Butane-2-one oxime as a potential carcinogen for humans – evidence and effects on businesses resulting from reclassification
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Instytut Medycyny Pracy im. prof. J. Nofera / Nofer Institute of Occupational Medicine, Łódź, Poland (Zakład Bezpieczeństwa Chemicznego / Department of Chemical Safety)
Online publication date: 2022-12-20
Corresponding author
Małgorzata Kupczewska-Dobecka   

Instytut Medycyny Pracy im. prof. J. Nofera, Zakład Bezpieczeństwa Chemicznego, ul. św. Teresy 8, 91-348 Łódź
Med Pr 2022;73(6):457–470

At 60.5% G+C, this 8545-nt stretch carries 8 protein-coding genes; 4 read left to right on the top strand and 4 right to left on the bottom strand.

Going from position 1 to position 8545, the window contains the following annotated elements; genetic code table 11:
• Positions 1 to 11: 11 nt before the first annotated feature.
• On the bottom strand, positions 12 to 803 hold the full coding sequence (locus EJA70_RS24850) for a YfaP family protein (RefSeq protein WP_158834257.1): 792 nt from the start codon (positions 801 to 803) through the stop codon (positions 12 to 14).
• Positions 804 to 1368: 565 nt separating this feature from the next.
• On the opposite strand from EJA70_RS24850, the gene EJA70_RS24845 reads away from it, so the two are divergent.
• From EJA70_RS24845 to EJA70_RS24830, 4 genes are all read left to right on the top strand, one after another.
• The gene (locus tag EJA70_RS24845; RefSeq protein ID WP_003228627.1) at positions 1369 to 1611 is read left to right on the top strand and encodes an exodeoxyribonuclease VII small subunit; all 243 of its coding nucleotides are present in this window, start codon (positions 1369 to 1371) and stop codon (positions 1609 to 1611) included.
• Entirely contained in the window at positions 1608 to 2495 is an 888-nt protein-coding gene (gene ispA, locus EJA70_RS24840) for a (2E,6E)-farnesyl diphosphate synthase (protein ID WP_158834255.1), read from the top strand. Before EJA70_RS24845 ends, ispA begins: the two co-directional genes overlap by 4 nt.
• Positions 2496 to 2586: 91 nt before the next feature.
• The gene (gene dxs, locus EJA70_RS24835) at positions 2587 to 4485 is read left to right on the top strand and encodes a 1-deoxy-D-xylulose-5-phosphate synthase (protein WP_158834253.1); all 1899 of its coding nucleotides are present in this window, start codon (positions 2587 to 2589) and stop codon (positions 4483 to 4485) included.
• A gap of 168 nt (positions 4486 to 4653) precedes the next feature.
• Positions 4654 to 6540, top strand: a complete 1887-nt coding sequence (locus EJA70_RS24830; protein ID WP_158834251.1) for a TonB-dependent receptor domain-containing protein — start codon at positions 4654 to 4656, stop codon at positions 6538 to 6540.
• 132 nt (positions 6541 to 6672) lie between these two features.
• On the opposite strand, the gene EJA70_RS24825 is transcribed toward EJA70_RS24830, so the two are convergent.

Evidence of a change in the carcinogenicity category of butan-2-one oxime (MEKO) and the results of this change for manufacturing and using companies was presented and assessed. The online databases of scientific journals were reviewed, taking into account the reports on the harmonization of MEKO classification and labeling at EU level available on the ECHA website. Commission Regulation (EU) 2020/1182 introduced harmonized classification and labeling of MEKO for carcinogenicity to category 1B. The induction of tumors, the nature and importance of tumors for humans, and the sensitivity of the 2 species tested, both sexes – all of these factors support the classification of MEKO into the carcinogenicity category 1B. On the other hand, MEKO is negative in genotoxicity studies, including in mammalian cells and in vivo in animals. This is the argument that the classification of MEKO as carcinogen category 2 remains appropriate. The change in the MEKO carcinogenicity category results in legal consequences for companies, such as compliance with the conditions of REACH restriction, which includes restrictions on placing MEKO on the market for sale to the general public, keeping a register of works that require contact with MEKO or its mixtures containing MEKO in a concentration ≥0.1%. According to the opinion of MEKO suppliers, there is currently no practical MEKO substitute that has been so well researched, despite attempts to find it in recent years. The risk of additional liver cancer in the case of 40-year occupational exposure to MEKO is 4:100 000 at a concentration of approx. 0.7 mg/m3, and it is an acceptable risk in accordance with the arrangements adopted in Poland. Compliance with the permissible concentrations of MEKO in the air of the working environment at this level should protect employees against the carcinogenic effect of MEKO. Med Pr. 2022;73(6):457–70